While the article indicated that Primetime TV ratings have seen "double digit" declines in each of the last five months, the situation isn't quite as bad as that suggests. Looking deeper shows that the ratings since last September have been consistently down - that percentage decline is based on a comparison with the ratings for the same month the year before. So in terms of the actual ratings, those aren't down by a third or more. It's still not good news for TV networks.
What is a more troubling indicator, following up on previous posts (here and here), is the fact that the decline over the previous year has been consistent, and its been so for both broadcast and cable networks. That's indicative of a systemic structural change - one more likely based on audience behaviors than network programming efforts. In the long term, that means trouble for an industry that is so heavily reliant on getting viewers for advertising.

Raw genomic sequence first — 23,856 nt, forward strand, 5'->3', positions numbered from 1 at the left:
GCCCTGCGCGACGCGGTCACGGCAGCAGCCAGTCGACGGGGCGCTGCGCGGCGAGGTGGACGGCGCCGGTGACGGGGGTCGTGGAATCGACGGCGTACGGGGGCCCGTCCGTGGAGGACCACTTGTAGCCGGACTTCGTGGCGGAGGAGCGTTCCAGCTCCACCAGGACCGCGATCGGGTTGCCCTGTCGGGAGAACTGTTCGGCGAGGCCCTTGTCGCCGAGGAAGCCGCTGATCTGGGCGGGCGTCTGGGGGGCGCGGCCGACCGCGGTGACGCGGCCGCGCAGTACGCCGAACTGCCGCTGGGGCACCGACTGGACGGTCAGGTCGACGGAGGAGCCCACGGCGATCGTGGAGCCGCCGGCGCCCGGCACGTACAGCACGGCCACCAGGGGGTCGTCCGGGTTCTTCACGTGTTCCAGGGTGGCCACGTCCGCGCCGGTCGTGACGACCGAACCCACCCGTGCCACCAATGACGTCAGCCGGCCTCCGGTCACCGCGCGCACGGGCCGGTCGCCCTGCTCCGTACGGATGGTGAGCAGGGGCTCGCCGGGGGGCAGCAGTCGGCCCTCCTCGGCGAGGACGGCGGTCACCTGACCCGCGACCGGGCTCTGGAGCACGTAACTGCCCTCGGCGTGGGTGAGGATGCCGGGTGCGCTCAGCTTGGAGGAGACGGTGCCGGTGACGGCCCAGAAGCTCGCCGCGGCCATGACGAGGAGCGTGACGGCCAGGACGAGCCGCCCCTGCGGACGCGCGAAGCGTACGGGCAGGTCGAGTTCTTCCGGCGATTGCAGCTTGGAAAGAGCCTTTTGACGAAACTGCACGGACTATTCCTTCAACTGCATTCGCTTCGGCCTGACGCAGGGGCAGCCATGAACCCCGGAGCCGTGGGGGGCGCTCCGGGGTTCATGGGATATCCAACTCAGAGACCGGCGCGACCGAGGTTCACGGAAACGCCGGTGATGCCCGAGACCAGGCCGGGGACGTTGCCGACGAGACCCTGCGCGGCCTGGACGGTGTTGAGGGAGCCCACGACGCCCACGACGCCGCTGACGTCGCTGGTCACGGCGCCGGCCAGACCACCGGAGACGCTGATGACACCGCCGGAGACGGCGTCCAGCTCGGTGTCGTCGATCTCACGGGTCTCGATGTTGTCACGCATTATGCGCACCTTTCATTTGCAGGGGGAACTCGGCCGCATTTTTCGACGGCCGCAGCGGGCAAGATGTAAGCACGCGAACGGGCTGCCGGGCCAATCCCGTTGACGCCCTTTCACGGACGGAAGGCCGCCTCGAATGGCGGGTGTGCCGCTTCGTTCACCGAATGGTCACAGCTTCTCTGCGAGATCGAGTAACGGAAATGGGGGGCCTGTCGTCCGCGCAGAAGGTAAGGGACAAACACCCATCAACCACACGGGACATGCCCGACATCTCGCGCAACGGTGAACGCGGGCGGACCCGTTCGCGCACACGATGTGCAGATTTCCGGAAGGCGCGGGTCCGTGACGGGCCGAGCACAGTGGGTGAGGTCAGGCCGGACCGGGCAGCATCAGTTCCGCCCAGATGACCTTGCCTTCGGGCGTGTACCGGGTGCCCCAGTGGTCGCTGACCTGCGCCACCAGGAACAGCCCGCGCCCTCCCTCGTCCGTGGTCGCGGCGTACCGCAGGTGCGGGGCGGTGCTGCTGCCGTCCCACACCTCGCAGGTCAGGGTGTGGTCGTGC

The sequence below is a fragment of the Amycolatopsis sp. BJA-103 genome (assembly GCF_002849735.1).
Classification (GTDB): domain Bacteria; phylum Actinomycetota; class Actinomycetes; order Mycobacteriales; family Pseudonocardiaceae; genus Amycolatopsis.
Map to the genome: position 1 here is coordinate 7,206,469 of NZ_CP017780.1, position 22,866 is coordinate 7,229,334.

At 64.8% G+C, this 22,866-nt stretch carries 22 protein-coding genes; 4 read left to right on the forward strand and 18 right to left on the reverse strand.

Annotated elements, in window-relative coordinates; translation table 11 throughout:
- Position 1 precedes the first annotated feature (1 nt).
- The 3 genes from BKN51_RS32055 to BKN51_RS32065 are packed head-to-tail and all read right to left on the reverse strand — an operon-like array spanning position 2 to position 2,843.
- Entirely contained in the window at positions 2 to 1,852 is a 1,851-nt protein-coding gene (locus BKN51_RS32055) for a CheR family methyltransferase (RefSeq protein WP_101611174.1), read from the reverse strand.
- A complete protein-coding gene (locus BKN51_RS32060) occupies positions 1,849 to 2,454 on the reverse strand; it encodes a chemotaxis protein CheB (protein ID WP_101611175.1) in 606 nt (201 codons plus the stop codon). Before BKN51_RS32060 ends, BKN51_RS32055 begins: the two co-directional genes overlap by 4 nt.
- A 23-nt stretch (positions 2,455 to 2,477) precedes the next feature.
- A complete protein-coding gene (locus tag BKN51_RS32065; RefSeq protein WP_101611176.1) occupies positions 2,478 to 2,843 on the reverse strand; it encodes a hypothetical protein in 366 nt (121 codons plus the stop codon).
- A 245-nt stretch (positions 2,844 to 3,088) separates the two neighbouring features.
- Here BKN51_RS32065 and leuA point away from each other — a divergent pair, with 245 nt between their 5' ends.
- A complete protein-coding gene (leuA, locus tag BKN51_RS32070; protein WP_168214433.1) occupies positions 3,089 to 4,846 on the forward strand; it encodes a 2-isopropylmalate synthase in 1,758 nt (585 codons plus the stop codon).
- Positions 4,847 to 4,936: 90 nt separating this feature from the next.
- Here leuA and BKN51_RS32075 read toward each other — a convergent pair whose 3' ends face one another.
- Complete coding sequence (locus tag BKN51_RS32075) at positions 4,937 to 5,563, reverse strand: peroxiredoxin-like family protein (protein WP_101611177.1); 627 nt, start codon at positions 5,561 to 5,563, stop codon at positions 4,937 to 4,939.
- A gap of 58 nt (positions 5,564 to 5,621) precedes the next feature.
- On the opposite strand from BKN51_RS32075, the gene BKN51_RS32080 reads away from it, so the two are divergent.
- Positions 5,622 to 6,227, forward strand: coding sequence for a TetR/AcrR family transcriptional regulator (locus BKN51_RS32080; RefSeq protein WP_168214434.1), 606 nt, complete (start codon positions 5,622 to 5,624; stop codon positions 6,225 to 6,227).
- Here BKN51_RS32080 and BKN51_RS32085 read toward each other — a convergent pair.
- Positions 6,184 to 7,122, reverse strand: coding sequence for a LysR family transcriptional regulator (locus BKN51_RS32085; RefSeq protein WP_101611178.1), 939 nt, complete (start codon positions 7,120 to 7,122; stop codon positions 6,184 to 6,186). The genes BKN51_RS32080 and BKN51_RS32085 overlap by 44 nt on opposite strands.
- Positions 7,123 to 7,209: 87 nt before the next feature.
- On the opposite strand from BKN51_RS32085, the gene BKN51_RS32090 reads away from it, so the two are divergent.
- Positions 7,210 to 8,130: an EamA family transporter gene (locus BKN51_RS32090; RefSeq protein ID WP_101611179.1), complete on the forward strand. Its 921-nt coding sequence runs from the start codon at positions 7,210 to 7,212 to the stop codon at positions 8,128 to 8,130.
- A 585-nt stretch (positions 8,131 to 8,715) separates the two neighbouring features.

In looking at the pattern of consistent declines, media analyst Michael Nathanson commented:
“It’s clear the downward spiral in TV ratings continues with no end in sight..." and that while changes in the ratings process might account for some overall change, “we believe these terrible ratings trends are also indicative of changing viewership habits.”Source: TV ratings see double-digit declines for fifth straight month, New York Post